Foo Fighters found superstardom through the path less taken: the power of the radio. Well, back when the radio still had power, anyway. Over their 16 year run, Foo Fighters have cranked out some great rock standards (resulting in an ass-kicking greatest hits), but they’ve never really had a consistently great album. After three steady albums and stellar singles, they’ve still kept their single quality up to scratch, but were starting to feel aged on 2007’s scattershot Echoes, Silence, Patience, and Grace.
So thank God for Josh Homme and Them Crooked Vultures. After that supergroup, Foo Fighters frontman and all around nice guy Dave Grohl took his main band back to his garage (literally), recorded the album on all analogue equipment, and for added 90s flavor brought back former guitarist Pat Smear and producer Butch Vig. His main objective for Wasting Light? Bring on the rock.
He succeeds! Wasting Light is one of the band’s best albums, and finally finds that consistency that’s been missing. No acoustic numbers, no instrumentals, just lots and lots of three guitar rock band onslaught. Opener “Bridge Burning” is the most exciting rock song I’ve heard all year, and a classic in the making: the intro and chorus absolutely rock, but it’s married to a melodic pre-chorus and deft verses. This dexterity is shown again in lead single “Rope”, which is one of the Foos’ most precise songs to date.
Wasting Light is given additional oomph from Vig’s production. One of about three superproducers responsible for 90’s alt, Vig makes sure that everything comes in perfectly clear without ever sounding too polished or inorganic. And while the band keeps the rock switch engaged for the entire album, there’s a fair bit of variety. The throat-destroying “White Limo” stomps like Songs for the Death-era Queens of the Stone Age while “Back & Forth” is almost delightfully poppy.
As far as standouts go, centerpiece “Arlandria” is worth noting. Opening with a riff out of Them Crooked Vultures before restraining itself again, the song builds and builds on itself to a fist-in-the-air chorus. The level of songcraft throughout the album is admirable already, but “Arlandria” takes it up another notch. Grohl himself seems to have stepped up his game for this album, too. At the 42, he still roars and screams in all the right places, and still perfectly matches the band’s loud-soft dynamics. Confrontations both past and present surface on Wasting Light‘s lyric sheet, especially on “I Should Have Known”, a mini-Nirvana reunion (Nirvana bassist Krist Novoselic plays on this song, Butch Vig produced Nevermind), who’s lyrics bring K.Cobain himself to mind.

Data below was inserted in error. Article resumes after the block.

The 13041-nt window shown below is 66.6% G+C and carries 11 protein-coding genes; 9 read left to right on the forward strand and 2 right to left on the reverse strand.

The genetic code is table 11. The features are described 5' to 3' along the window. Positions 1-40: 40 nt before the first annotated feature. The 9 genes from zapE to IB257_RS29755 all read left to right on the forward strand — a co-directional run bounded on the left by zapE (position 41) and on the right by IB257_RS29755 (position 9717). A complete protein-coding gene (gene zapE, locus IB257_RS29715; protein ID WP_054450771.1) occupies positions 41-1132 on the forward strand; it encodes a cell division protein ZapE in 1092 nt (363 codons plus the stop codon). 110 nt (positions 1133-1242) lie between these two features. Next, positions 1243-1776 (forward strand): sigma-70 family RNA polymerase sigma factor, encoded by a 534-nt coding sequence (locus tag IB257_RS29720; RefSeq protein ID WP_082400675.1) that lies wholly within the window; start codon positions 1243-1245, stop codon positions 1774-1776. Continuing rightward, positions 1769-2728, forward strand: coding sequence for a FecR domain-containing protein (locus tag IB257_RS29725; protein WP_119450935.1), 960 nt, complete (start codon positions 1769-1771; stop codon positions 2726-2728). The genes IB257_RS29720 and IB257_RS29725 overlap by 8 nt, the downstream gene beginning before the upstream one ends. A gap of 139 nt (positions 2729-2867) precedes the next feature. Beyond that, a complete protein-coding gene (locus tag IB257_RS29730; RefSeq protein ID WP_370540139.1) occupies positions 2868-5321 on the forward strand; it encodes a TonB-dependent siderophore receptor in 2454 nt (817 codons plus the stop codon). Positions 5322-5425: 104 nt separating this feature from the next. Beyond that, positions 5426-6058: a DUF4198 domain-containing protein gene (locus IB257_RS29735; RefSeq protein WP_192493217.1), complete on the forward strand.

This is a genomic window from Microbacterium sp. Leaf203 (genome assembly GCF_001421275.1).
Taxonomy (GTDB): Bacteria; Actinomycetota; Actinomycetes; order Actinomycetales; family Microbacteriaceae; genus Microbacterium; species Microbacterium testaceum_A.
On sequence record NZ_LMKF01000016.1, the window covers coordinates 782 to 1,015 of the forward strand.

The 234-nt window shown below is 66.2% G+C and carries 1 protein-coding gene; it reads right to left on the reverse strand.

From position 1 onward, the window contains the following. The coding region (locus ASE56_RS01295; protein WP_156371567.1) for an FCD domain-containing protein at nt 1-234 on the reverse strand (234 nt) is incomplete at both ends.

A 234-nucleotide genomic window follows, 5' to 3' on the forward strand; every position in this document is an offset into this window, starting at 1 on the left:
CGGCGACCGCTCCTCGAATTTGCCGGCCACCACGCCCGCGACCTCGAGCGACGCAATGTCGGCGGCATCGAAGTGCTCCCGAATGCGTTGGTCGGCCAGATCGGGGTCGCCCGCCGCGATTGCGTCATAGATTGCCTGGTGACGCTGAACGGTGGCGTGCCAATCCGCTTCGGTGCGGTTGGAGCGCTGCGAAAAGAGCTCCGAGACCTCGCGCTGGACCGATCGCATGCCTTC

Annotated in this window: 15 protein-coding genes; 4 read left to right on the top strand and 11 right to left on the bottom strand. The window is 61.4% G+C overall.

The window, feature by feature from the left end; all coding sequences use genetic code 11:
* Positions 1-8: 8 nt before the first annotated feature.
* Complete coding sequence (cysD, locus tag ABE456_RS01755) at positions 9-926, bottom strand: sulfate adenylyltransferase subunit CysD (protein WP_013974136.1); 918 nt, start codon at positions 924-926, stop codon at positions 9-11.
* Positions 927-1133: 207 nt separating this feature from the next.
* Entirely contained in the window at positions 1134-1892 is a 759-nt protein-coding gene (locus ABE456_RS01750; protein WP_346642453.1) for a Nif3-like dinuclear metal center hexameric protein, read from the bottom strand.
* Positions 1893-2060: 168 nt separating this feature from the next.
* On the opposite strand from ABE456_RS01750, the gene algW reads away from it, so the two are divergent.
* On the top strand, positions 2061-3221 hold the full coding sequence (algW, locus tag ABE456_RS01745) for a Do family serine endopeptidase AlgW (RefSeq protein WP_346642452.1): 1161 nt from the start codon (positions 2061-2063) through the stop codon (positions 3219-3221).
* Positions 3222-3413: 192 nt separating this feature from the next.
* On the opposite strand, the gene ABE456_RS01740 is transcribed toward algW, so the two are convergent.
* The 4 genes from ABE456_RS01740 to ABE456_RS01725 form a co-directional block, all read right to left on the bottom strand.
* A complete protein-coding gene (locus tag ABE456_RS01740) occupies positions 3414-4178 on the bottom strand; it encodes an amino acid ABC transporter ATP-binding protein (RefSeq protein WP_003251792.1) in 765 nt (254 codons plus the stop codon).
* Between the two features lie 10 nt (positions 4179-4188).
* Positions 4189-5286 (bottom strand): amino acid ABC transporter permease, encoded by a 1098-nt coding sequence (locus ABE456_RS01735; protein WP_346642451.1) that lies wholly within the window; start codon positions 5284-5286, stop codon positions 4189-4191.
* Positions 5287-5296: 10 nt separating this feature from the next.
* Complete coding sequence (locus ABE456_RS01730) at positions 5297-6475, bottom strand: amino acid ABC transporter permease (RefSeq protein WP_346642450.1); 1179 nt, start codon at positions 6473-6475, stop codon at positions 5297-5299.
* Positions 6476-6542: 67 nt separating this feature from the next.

As great as this record is, there are still a few flaws. The uniformity of these songs bears heavily on a few of the later cuts (Wasting Light is a tad top heavy, despite a strong finish), and “Miss the Misery” comes off as a moody mess. Perhaps a calmer moment or two in the vein of older songs like “February Stars” or “Aurora” as a breather would have been helpful amidst the 48 minute Rock-a-thon. All in all, a solid Foo Fighters’ album that shows a band doing what they do best, 4 out of 5 stars.
tl;dr: Possibly the best Foo Fighters album in a decade, 4/5.